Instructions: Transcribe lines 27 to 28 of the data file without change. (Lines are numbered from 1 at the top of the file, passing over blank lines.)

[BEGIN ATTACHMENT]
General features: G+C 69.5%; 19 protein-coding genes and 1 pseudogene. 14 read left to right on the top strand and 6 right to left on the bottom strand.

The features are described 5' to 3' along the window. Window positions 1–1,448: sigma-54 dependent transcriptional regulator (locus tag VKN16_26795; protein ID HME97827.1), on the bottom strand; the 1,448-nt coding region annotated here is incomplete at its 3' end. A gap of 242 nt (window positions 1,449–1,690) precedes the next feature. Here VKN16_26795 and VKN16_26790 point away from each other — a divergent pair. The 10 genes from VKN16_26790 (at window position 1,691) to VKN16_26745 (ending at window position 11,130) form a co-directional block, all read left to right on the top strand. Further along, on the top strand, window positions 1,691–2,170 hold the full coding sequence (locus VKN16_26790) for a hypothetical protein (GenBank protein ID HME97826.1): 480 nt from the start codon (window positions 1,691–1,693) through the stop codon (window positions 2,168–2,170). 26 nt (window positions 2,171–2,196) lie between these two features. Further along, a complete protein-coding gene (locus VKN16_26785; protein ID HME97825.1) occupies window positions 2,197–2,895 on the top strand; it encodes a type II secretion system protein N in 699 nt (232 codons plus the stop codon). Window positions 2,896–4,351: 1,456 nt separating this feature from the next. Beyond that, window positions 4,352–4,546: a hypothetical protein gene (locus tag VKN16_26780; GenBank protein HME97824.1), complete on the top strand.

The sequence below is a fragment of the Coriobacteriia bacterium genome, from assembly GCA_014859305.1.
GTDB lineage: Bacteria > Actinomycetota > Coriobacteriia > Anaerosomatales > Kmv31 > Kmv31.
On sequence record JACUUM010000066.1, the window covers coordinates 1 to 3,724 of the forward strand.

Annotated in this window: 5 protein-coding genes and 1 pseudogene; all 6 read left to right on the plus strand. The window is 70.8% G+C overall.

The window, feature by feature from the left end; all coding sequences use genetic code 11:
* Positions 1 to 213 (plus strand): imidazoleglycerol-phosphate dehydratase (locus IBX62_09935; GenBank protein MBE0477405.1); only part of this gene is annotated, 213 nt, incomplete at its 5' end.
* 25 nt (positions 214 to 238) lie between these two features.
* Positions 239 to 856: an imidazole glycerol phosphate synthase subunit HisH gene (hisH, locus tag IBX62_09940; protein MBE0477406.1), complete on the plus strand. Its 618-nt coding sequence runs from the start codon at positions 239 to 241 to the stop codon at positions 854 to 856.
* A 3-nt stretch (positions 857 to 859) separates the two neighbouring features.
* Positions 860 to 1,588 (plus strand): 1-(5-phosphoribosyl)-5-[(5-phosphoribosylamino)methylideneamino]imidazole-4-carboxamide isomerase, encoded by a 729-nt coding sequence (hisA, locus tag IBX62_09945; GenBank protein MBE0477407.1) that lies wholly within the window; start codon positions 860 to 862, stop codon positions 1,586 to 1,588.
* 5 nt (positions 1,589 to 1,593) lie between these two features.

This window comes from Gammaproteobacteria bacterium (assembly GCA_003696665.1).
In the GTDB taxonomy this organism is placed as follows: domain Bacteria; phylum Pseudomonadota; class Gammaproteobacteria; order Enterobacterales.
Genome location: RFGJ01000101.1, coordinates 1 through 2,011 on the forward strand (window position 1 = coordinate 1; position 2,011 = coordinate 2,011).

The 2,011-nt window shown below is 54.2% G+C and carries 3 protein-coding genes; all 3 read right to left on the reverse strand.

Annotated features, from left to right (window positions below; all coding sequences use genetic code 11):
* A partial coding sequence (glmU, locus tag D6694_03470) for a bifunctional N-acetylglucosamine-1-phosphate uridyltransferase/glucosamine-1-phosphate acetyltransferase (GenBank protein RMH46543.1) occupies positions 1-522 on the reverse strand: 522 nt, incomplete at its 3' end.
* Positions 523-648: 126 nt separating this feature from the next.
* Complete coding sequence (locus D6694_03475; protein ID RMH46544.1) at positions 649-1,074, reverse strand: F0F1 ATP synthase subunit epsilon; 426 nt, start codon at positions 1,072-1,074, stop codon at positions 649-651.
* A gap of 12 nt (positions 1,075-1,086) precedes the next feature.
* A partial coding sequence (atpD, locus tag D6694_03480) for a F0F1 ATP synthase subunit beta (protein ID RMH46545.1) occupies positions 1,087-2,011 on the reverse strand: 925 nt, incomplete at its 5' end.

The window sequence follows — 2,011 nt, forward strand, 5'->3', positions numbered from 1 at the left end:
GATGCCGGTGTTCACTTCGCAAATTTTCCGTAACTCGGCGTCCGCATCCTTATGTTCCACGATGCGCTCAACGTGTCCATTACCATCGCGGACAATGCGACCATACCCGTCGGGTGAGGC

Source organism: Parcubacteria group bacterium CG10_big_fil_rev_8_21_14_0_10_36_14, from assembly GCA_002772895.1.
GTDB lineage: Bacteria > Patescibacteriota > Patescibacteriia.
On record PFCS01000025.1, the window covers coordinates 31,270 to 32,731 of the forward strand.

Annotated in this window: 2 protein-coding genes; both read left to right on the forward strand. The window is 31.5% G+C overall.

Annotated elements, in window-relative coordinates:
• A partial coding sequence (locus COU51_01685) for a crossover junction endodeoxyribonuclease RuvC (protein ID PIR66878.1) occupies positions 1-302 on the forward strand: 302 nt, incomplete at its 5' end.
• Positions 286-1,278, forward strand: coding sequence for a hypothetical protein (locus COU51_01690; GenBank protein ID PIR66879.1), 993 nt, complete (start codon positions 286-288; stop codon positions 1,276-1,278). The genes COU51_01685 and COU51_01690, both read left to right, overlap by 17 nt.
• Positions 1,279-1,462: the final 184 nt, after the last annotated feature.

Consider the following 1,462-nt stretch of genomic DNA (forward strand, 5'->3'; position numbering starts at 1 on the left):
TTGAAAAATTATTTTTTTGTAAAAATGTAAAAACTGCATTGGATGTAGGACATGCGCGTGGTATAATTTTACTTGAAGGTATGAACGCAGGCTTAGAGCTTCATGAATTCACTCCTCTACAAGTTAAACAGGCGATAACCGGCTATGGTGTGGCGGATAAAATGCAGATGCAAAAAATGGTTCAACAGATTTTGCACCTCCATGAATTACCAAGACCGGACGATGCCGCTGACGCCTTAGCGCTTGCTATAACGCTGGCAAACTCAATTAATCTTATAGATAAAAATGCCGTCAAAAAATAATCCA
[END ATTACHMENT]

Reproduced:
GTDB lineage: Bacteria > Patescibacteriota > Patescibacteriia.
On record PFCS01000025.1, the window covers coordinates 31,270 to 32,731 of the forward strand.